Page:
World Politics Review: After Setbacks, Human Terrain System Rebuilds

25.11.09

Categorie: Afghanistan, COIN, David Axe, Research |

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by DAVID AXE

Two years after its formation, a controversial military program to embed civilian social scientists inside combat units in Iraq and Afghanistan is scrambling to recover from a string of crises. How the so-called “Human Terrain System” responds to a spate of combat deaths and a disastrous employee pay cut will determine whether the program survives in its current form.

Human Terrain System, headquartered at Fort Leavenworth, in Kansas, is the brainchild of Montgomery McFate, a Harvard- and Yale-trained anthropologist. In a series of journal articles(.pdf) in 2005, McFate outlined the basic shape of what would become HTS. The organization’s mission would be to “understand the people’s interests, because whoever is more effective at meeting the interests of the population will be able to influence it,” she told Wired magazine.

The underlying assumption is that civilians trained for cultural engagements are better equipped than soldiers to communicate with the local populations affected by U.S. wars. “I can get people to like me because I’m old,” 57-year-old HTS member Ed Campbell told World Politics Review, only half-jokingly.

HTS deployed its first six teams — each numbering fewer than 10 people — to Iraq and Afghanistan in 2007. Today there are some 20 teams. In the spring of 2008, the organization lost two academics in bombings, one each in Afghanistan and Iraq. In November, anthropologist Paula Lloyd was fatally injured when an Afghan man dumped burning cooking oil on her. Lloyd’s death, especially, rattled HTS.

Read the rest in World Politics Review.

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8 Responses to “World Politics Review: After Setbacks, Human Terrain System Rebuilds”

  1. Flash says:

    What would you recommend for those of us who want to join the HTS?

  2. John Stanton says:

    Flash–

    I would do a these things. First, read the 22 articles on HTS based on 45+ sources that I wrote. Within those articles are suggestions for improving the program. The book version is General David Petraeus’ Favorite Mushroom–Inside the Human Terrain System.

    Second, pick up Dr. George Lucas’ Anthropologists in Arms (just out like mine). He is out og the USNA philosophy dept. He also offers solutions to the mess.

    Third, read in Military Review Maj. Ben Connable’s All Our Eggs in One Broken Basket–HTS.

    Fourth, wait ’til the US Congress HASC has completed its Indy Assessment of the HTS program. That’ll be done in the May-June timeframe.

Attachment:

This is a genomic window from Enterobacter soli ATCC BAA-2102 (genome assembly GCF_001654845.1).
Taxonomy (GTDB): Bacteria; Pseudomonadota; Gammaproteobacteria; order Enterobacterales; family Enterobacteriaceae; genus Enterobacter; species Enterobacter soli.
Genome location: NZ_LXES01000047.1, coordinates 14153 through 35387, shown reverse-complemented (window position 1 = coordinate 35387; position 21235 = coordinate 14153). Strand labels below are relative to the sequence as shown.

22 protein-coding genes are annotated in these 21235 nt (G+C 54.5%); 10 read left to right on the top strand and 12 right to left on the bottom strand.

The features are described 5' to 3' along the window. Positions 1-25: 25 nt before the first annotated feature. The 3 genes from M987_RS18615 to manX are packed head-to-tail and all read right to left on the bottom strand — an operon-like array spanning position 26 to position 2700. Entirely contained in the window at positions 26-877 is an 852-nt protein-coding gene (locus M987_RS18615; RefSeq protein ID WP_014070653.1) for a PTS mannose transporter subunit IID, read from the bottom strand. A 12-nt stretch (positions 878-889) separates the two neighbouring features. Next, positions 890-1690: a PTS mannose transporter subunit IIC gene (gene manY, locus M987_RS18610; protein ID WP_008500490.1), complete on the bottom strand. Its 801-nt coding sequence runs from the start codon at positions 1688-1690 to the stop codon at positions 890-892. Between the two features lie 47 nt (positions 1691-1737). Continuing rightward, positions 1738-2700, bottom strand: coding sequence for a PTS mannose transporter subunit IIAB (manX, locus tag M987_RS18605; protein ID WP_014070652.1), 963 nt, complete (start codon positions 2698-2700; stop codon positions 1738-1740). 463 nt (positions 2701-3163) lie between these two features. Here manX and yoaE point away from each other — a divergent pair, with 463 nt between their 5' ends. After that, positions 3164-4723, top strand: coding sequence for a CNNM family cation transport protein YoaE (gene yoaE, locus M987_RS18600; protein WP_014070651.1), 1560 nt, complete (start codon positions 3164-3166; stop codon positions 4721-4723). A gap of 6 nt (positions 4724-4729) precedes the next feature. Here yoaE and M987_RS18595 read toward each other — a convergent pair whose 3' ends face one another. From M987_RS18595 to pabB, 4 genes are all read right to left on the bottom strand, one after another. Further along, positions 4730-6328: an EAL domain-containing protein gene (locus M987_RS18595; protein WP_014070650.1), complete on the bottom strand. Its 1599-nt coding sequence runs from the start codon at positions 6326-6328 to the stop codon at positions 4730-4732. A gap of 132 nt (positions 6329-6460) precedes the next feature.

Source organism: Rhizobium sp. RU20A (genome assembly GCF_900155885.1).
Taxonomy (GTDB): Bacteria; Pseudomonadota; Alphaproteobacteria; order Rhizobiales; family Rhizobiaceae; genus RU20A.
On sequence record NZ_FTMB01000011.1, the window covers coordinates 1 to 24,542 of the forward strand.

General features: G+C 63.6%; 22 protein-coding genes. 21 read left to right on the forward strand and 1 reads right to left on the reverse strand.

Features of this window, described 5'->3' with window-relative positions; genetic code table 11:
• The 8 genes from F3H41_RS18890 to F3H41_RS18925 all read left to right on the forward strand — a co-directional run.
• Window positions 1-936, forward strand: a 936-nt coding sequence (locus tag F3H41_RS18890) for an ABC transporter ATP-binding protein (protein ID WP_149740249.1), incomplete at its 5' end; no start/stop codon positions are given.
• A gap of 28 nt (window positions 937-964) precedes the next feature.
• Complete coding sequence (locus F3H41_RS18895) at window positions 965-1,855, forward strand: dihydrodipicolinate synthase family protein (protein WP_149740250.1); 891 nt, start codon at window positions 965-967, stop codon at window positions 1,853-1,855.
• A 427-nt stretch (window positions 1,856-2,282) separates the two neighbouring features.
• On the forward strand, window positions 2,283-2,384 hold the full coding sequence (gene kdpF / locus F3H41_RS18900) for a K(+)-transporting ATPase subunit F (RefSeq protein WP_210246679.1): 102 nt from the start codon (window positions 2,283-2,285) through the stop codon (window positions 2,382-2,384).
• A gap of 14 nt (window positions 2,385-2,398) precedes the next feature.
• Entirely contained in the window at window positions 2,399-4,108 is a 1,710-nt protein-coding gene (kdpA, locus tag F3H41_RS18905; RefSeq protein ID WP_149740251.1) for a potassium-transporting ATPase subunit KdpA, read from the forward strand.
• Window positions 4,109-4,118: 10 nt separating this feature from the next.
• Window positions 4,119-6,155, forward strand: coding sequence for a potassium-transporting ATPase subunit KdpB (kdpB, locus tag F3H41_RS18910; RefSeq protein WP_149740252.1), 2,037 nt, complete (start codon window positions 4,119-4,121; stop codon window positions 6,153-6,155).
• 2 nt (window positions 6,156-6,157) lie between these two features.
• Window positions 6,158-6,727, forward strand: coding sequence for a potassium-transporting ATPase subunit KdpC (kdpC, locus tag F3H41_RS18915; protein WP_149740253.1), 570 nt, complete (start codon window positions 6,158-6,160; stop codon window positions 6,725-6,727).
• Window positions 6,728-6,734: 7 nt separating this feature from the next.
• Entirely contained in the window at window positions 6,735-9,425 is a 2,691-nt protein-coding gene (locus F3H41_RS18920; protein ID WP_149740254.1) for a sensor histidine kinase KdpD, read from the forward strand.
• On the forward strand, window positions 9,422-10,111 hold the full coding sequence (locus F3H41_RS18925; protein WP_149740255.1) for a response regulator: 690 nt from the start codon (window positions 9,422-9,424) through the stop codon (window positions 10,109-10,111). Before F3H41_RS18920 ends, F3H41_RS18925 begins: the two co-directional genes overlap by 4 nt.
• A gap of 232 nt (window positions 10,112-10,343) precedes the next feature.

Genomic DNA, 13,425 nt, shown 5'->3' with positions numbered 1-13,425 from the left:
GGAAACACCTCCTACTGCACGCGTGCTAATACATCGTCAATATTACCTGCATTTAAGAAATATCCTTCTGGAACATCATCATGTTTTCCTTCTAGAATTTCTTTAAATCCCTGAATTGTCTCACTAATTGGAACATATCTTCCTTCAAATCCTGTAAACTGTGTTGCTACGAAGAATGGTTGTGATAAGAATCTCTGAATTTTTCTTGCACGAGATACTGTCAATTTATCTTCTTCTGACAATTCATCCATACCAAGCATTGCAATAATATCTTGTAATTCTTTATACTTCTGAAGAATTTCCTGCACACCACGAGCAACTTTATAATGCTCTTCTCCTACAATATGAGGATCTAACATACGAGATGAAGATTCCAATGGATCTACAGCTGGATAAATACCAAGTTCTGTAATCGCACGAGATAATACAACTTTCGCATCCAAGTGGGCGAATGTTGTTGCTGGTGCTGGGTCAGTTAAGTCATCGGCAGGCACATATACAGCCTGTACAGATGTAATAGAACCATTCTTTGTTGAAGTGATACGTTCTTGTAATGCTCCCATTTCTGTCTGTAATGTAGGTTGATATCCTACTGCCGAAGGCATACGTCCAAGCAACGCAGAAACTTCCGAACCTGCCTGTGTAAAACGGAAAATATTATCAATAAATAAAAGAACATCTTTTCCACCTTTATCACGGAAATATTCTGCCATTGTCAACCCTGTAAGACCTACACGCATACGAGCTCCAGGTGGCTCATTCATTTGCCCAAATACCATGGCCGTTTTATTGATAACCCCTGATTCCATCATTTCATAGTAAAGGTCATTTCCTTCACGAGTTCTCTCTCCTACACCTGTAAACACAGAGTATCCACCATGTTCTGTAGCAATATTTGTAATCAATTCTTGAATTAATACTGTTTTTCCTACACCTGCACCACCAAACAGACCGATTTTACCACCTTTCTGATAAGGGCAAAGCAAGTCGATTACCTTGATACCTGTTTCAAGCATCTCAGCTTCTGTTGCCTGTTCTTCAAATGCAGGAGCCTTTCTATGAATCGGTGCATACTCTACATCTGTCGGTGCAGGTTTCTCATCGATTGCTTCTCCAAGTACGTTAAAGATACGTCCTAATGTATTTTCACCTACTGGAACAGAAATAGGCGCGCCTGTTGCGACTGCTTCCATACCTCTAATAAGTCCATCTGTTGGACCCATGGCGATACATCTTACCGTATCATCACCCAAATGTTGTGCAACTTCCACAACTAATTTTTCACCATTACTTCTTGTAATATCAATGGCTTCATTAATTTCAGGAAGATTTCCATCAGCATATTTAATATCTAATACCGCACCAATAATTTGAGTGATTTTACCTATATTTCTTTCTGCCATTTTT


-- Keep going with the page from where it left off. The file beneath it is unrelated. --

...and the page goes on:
Fifth, wait for two more HTS books coming out in the next few months–one from an insider and another from a WAPO reporter.

    Sixth, try to get the CD of a play based on HTS that was staged out in California–Anthropology or how to make friends in Afghanistan.

    Lastly, talk to former HTS’ers. You’ll find that the harshest critics of the program are those who have/are worked/ing in the program, the social science community notwithstanding.

    Contracting authority is now Redstone Arsenal, Missile Command in Huntsville. Georgia Tech won the $7.2 million for most recent HTS. That’s another story underway.

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  4. L A Payne says:

    Flash,

    John Stanton’s single-most goal in life, as if he cannot find any other pursuits more worthy of his time, is to slander and badmouth the Human Terrain System. This is not the “voice of reason” you ought to consult if you are interested in the program. I am a social scientist with HTS with one Iraq deployment under my belt and I am currently training for my next Afghan deployment. It is true that we have just as many mis-informed critics as supporters out there. It is also true that many ex-HTS’ers became disenchanted with the program and have their share of (arguably valid) grievances. But this program is a positive venture that seeks to help the military better understand the local populations they protect by providing them with socio-cultural information and analysis. That’s it in a nutshell. If you want to talk further about this, please contact me on lpayne2270@aol.com.

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  7. Christopher says:

    Flash, here is another email from someone who is currently on their second deployment with HTS as a social scientist.

    Christopher King (kingchri@gmail.com)

  8. L A Payne says:

    Chris, thanks for offering your information to Flash. Hopefully he–or whomever else–will contact either one of us for a more balanced perspective. If only I knew the full range of blogs that Stanton is wasting his time blathering on, I could at least offer an intelligent and credible defense of HTS.

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